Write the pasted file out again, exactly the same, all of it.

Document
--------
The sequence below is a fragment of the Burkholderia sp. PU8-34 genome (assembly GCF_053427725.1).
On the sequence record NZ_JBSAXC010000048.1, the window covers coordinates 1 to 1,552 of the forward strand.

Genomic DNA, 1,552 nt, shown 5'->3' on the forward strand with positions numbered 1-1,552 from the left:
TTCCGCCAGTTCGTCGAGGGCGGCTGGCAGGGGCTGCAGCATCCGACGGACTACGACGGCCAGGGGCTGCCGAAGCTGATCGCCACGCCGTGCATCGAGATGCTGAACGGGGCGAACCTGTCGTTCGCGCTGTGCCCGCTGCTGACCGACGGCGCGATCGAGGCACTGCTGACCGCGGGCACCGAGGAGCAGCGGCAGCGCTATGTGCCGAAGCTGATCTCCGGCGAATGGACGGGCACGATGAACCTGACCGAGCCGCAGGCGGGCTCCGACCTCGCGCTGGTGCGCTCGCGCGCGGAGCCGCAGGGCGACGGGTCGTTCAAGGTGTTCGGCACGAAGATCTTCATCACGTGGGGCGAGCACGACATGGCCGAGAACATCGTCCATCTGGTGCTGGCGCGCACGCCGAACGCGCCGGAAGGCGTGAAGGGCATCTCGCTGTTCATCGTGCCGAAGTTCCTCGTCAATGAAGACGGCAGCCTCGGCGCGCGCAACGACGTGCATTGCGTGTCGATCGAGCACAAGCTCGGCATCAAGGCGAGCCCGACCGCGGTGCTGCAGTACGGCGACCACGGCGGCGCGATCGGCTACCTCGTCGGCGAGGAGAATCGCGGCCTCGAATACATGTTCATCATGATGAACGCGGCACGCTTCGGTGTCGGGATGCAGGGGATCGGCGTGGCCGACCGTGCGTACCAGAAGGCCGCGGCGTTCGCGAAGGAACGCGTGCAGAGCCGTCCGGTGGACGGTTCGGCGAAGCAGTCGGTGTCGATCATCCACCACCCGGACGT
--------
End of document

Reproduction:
The sequence below is a fragment of the Burkholderia sp. PU8-34 genome (assembly GCF_053427725.1).
On the sequence record NZ_JBSAXC010000048.1, the window covers coordinates 1 to 1,552 of the forward strand.

Genomic DNA, 1,552 nt, shown 5'->3' on the forward strand with positions numbered 1-1,552 from the left:
TTCCGCCAGTTCGTCGAGGGCGGCTGGCAGGGGCTGCAGCATCCGACGGACTACGACGGCCAGGGGCTGCCGAAGCTGATCGCCACGCCGTGCATCGAGATGCTGAACGGGGCGAACCTGTCGTTCGCGCTGTGCCCGCTGCTGACCGACGGCGCGATCGAGGCACTGCTGACCGCGGGCACCGAGGAGCAGCGGCAGCGCTATGTGCCGAAGCTGATCTCCGGCGAATGGACGGGCACGATGAACCTGACCGAGCCGCAGGCGGGCTCCGACCTCGCGCTGGTGCGCTCGCGCGCGGAGCCGCAGGGCGACGGGTCGTTCAAGGTGTTCGGCACGAAGATCTTCATCACGTGGGGCGAGCACGACATGGCCGAGAACATCGTCCATCTGGTGCTGGCGCGCACGCCGAACGCGCCGGAAGGCGTGAAGGGCATCTCGCTGTTCATCGTGCCGAAGTTCCTCGTCAATGAAGACGGCAGCCTCGGCGCGCGCAACGACGTGCATTGCGTGTCGATCGAGCACAAGCTCGGCATCAAGGCGAGCCCGACCGCGGTGCTGCAGTACGGCGACCACGGCGGCGCGATCGGCTACCTCGTCGGCGAGGAGAATCGCGGCCTCGAATACATGTTCATCATGATGAACGCGGCACGCTTCGGTGTCGGGATGCAGGGGATCGGCGTGGCCGACCGTGCGTACCAGAAGGCCGCGGCGTTCGCGAAGGAACGCGTGCAGAGCCGTCCGGTGGACGGTTCGGCGAAGCAGTCGGTGTCGATCATCCACCACCCGGACGT